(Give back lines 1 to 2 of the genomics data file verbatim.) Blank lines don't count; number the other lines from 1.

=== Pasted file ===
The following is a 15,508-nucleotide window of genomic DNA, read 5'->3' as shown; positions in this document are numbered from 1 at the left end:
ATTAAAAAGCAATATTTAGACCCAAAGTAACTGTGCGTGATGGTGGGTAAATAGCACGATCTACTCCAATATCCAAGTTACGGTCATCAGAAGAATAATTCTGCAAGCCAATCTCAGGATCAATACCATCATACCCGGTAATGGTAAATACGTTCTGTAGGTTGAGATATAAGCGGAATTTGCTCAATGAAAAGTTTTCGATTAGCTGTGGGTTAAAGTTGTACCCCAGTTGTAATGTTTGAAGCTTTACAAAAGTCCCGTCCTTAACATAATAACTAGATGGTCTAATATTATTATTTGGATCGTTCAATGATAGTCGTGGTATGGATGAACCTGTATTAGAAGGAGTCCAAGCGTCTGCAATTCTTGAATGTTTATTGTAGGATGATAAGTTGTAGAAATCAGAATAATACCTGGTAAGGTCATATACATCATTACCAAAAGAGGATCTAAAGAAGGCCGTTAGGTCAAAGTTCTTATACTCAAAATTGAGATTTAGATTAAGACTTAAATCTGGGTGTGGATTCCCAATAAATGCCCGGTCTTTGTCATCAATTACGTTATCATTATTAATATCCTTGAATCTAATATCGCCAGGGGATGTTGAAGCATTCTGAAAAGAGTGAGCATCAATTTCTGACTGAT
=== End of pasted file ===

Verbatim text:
The following is a 15,508-nucleotide window of genomic DNA, read 5'->3' as shown; positions in this document are numbered from 1 at the left end:
ATTAAAAAGCAATATTTAGACCCAAAGTAACTGTGCGTGATGGTGGGTAAATAGCACGATCTACTCCAATATCCAAGTTACGGTCATCAGAAGAATAATTCTGCAAGCCAATCTCAGGATCAATACCATCATACCCGGTAATGGTAAATACGTTCTGTAGGTTGAGATATAAGCGGAATTTGCTCAATGAAAAGTTTTCGATTAGCTGTGGGTTAAAGTTGTACCCCAGTTGTAATGTTTGAAGCTTTACAAAAGTCCCGTCCTTAACATAATAACTAGATGGTCTAATATTATTATTTGGATCGTTCAATGATAGTCGTGGTATGGATGAACCTGTATTAGAAGGAGTCCAAGCGTCTGCAATTCTTGAATGTTTATTGTAGGATGATAAGTTGTAGAAATCAGAATAATACCTGGTAAGGTCATATACATCATTACCAAAAGAGGATCTAAAGAAGGCCGTTAGGTCAAAGTTCTTATACTCAAAATTGAGATTTAGATTAAGACTTAAATCTGGGTGTGGATTCCCAATAAATGCCCGGTCTTTGTCATCAATTACGTTATCATTATTAATATCCTTGAATCTAATATCGCCAGGGGATGTTGAAGCATTCTGAAAAGAGTGAGCATCAATTTCTGACTGAT